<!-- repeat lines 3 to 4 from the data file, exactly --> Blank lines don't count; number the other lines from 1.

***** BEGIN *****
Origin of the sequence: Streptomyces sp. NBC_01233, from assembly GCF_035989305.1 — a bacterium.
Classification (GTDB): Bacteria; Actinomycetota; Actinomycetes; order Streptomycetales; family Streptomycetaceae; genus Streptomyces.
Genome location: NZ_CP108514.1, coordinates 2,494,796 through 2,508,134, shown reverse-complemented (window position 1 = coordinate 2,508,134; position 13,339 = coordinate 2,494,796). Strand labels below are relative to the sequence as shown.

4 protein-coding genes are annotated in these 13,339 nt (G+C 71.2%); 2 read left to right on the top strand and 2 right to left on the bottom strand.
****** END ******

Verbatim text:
Genome location: NZ_CP108514.1, coordinates 2,494,796 through 2,508,134, shown reverse-complemented (window position 1 = coordinate 2,508,134; position 13,339 = coordinate 2,494,796). Strand labels below are relative to the sequence as shown.

4 protein-coding genes are annotated in these 13,339 nt (G+C 71.2%); 2 read left to right on the top strand and 2 right to left on the bottom strand.